Alvin Fielder, an acclaimed free-jazz drummer and educator who was a founding member of the Association for the Advancement of Creative Musicians (AACM) and also maintained a career as a pharmacist, died Jan. 5 at a hospital in Jackson, Miss. He was 83.
His death was confirmed by bassist William Parker, who was at Fielder’s bedside shortly before his passing. The cause of death was complications from congestive heart failure and pneumonia, including a stroke that Fielder suffered that same morning.
An alumnus of Sun Ra’s Arkestra in the late 1950s, Fielder appeared in 1966 on Roscoe Mitchell’s Sound, generally regarded as the first document of the AACM. From the late ’70s onward he primarily worked within the New Orleans creative jazz scene, and predominantly in ensembles (usually styled the Improvisational Arts Trio or Quartet) with himself, saxophonist Kidd Jordan, and pianist Joel Futterman as the core. He also worked frequently with trumpeter Dennis Gonzalez.
Despite his niche in the experimental side of jazz, “I didn’t think of it as [avant-garde],” Fielder told journalist Ted Panken. “I knew that I heard something different being played, but I just thought of it as an extension of bebop. …I like to think of it as playing looser, stretching rhythms, stretching the time, stretching the pulse.”
Alvin L. Fielder, Jr., was born Nov. 23, 1935 in Meridian, Miss. His father, Alvin Sr., was a pharmacist who had also played the cornet; his mother was a violinist and pianist. The younger Alvin studied piano as a small child, but gave up music until he was about 12, when he was inspired by hearing Max Roach’s drumming on Charlie Parker’s “Koko.” He joined his high-school marching band, but didn’t receive a formal lesson until he was a student (only 15 years old) at Xavier University in New Orleans, at which time his teacher was drummer Ed Blackwell.
Following his father’s career path, Fielder transferred to Texas Southern University in Houston to complete his undergraduate pharmacology degree, while studying with local drummers and performing at night. He then moved north to complete his master’s degree at the University of Illinois at Chicago.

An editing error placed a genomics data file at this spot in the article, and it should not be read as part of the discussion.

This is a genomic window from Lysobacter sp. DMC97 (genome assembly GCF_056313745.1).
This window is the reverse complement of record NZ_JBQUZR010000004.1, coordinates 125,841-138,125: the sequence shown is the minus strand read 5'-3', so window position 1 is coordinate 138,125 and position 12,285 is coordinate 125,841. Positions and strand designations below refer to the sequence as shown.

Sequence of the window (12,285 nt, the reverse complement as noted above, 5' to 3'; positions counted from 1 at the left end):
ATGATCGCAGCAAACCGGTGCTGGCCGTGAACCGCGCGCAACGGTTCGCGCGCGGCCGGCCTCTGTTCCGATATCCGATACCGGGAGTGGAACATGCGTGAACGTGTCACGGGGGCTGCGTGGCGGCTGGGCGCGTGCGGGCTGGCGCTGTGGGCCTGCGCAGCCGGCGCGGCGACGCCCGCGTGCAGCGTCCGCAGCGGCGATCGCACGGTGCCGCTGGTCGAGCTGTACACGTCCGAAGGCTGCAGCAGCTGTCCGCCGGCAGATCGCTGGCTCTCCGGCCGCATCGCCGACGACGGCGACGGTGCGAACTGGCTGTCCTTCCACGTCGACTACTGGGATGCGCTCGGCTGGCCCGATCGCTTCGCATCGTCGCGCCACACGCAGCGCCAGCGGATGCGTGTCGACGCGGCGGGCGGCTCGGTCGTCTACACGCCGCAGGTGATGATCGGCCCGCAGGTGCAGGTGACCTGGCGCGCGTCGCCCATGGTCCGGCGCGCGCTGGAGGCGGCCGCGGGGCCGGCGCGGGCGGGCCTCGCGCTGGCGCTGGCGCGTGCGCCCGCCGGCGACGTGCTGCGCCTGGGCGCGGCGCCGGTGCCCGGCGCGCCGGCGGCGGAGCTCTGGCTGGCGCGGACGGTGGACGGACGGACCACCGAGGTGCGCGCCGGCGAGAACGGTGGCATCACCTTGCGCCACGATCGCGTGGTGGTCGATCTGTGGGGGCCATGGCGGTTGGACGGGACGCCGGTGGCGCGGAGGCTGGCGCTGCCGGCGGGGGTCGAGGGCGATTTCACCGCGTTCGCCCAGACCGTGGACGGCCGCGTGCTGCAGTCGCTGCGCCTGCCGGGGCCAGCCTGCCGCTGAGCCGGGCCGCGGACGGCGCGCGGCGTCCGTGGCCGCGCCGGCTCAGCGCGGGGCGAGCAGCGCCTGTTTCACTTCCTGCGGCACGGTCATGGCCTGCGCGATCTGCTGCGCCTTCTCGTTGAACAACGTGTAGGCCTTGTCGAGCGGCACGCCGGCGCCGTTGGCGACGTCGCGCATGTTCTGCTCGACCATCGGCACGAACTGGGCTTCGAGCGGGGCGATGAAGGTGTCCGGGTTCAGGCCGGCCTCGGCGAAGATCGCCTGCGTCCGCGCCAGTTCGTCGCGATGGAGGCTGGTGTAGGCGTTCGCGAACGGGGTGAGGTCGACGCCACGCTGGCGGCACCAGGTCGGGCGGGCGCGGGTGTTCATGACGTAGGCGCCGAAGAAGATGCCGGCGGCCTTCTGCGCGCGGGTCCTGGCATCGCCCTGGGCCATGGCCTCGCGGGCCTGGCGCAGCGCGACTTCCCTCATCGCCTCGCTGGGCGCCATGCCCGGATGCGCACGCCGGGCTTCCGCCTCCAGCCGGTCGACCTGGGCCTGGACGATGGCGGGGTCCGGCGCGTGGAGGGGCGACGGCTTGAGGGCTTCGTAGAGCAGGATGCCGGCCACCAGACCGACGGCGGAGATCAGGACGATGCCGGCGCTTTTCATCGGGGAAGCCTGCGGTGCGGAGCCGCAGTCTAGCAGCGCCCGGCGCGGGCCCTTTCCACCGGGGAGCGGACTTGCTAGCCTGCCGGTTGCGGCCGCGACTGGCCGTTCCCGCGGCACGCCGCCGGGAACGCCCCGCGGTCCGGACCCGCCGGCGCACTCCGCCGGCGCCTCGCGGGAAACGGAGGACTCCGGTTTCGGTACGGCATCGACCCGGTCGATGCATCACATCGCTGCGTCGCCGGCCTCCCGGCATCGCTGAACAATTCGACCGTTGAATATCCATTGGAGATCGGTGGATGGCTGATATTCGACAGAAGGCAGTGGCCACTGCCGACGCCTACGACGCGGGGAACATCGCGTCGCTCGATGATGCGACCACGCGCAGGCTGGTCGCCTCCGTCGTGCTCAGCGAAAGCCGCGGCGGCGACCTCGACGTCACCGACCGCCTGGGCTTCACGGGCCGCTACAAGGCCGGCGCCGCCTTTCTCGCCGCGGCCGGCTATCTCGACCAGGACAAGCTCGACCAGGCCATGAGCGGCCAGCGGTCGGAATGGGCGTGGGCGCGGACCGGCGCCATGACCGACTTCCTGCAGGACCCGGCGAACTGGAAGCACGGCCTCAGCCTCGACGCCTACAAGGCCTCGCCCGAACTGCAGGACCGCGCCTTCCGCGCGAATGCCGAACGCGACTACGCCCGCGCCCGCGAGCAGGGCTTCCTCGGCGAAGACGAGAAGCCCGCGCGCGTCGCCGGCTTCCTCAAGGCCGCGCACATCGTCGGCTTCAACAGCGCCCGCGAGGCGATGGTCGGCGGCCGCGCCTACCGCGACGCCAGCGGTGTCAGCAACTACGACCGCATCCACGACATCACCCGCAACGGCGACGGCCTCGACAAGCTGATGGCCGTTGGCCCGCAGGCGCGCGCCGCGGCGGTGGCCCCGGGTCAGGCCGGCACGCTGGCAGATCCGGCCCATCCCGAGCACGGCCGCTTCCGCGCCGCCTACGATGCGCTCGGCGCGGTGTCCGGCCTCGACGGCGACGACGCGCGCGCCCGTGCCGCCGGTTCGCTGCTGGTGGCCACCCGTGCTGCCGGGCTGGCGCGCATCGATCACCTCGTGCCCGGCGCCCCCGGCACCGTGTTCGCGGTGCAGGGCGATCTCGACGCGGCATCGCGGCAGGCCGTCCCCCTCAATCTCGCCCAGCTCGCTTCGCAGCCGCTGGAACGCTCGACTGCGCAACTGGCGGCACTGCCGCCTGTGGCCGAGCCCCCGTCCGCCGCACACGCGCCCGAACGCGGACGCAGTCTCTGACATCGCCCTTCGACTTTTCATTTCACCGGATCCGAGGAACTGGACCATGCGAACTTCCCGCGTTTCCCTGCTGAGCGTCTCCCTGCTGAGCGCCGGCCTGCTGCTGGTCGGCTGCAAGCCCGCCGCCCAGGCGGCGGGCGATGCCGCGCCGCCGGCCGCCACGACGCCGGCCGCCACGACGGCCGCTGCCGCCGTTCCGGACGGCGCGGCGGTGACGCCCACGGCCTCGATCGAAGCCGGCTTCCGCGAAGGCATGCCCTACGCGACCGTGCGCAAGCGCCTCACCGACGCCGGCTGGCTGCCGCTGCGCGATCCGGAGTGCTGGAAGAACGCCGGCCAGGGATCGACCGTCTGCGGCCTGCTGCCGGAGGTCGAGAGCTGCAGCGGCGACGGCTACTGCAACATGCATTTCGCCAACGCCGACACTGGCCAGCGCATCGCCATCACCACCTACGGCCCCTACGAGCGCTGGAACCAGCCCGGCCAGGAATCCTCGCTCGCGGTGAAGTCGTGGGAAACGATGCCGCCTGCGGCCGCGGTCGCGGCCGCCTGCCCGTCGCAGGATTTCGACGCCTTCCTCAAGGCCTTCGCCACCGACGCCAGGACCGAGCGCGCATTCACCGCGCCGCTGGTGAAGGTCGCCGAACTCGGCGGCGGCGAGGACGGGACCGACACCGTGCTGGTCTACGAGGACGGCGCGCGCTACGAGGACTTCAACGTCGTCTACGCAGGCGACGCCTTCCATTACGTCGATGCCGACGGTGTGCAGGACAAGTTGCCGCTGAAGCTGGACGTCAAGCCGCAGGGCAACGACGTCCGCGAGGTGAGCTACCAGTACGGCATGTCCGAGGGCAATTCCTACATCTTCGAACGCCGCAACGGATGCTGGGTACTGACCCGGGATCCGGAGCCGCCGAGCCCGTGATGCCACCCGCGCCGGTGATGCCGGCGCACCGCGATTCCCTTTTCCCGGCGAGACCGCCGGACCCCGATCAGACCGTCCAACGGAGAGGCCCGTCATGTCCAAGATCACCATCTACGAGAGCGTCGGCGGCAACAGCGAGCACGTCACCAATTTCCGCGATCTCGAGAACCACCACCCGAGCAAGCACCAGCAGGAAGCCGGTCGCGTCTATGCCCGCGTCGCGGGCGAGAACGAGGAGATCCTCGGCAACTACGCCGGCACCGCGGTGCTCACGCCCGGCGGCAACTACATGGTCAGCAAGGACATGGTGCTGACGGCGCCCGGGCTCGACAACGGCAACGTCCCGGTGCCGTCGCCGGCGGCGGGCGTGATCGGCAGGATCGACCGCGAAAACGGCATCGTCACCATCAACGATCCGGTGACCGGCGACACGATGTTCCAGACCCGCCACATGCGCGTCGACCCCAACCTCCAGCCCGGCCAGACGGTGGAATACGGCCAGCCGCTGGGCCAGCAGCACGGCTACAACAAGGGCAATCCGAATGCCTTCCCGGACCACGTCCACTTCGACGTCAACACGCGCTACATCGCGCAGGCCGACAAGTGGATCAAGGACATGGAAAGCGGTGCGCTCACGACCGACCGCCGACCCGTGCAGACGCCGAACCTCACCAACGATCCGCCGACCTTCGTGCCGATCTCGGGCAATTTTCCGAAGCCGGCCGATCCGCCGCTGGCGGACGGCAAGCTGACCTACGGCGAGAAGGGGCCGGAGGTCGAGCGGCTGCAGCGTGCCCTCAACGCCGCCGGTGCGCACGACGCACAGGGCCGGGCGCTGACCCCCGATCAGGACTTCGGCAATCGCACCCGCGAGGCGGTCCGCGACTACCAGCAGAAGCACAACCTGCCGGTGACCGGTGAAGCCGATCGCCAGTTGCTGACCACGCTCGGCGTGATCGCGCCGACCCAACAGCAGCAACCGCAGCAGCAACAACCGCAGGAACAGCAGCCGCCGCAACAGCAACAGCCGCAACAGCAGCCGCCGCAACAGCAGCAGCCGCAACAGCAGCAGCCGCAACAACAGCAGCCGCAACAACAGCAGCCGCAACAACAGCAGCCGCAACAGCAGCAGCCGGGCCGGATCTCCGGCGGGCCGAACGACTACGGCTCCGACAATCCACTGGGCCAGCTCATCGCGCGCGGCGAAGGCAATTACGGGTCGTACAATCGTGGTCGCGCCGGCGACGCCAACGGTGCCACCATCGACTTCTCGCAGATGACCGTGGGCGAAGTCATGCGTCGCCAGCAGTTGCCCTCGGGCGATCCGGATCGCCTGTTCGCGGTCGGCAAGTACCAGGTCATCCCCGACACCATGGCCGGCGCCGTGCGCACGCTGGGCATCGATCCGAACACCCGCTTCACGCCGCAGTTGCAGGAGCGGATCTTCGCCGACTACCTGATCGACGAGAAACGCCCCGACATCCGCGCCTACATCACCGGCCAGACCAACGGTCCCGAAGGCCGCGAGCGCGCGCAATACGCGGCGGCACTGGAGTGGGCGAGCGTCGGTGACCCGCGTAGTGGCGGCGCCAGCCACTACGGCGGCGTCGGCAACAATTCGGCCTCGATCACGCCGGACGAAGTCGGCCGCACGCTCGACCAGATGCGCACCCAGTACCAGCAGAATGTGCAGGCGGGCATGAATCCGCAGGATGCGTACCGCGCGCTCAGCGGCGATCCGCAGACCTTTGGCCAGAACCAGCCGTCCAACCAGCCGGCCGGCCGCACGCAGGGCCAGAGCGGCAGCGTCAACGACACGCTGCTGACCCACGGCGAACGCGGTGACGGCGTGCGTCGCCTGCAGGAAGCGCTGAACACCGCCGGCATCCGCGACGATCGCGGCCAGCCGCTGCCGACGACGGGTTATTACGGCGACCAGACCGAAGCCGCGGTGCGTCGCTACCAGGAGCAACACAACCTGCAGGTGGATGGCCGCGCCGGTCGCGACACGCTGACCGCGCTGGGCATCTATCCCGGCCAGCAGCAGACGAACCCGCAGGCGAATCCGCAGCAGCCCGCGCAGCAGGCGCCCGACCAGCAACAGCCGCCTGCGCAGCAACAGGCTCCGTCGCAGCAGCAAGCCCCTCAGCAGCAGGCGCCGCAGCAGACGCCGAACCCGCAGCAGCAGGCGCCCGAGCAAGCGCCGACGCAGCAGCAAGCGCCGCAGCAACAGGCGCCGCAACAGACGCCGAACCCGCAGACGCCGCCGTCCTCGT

It was in that city that he met Sun Ra, working with his Arkestra in 1959 and 1960 but staying behind when the Arkestra moved to New York. He worked the scene on Chicago’s South Side, where encounters with pianist Richard Abrams and drummer Beaver Harris encouraged him to loosen his approach to time. It cost him work with bebop players, but gave him entrée into the experimental community that soon became the AACM, with Fielder as a charter member.
Fielder recorded Sound with the Roscoe Mitchell Sextet—making him effectively, if not officially, the founding drummer of the Art Ensemble of Chicago. He then established a trio with saxophonist Fred Anderson and bassist/cellist Lester Lashley, working weekly while also holding down part-time work as a pharmacist. In 1969, however, Fielder returned to Mississippi to help out with family business—including the purchase of several drug stores—and to become a political activist. In 1971, he and promoter John Reese founded the Black Arts Music Society, under the auspices of which they were able to bring musicians from the AACM and elsewhere to perform in Mississippi.
In 1975, at the recommendation of saxophonist Clifford Jordan, Fielder met and played with New Orleans saxophonist Kidd Jordan; the chemistry was so strong that Fielder and bassist London Branch began making the three-hour drive to New Orleans every week to play with him, soon forming a band that in 1981 became the Improvisational Arts band. (Its size and membership was in constant flux, but its name was the Improvisational Arts Trio, Quartet, Quintet, or Sextet, depending on its personnel.) The group performed at every New Orleans Jazz and Heritage Festival from 1975 to 2008.
Fielder’s circle expanded in the 1990s to include Gonzalez and Futterman, the latter of whom became the third member of a longstanding trio with Fielder and Jordan. Fielder also helped in 1995 to found the Louis “Satchmo” Armstrong Summer Jazz Camp in New Orleans, where he was one of four members of the drumming faculty.
“Younger students often ask me, ‘Is there a formula?’ There is no formula,” he told Panken of his educational approach. “I think that in order to play this music, you’ve got to have a working knowledge of bebop and a working knowledge of swing—of all music—and be able to incorporate all of it.”
Fielder was predeceased by a brother, William Butler Fielder, a trumpeter and professor of jazz studies at Rutgers University. He is survived by his wife, Carol; a daughter, Alison Fielder Porter, of Houston, Texas; two sons from a previous marriage, Alvin III and George, both of Chicago; and two grandchildren, Avery and Christopher Porter, of Houston.Originally Published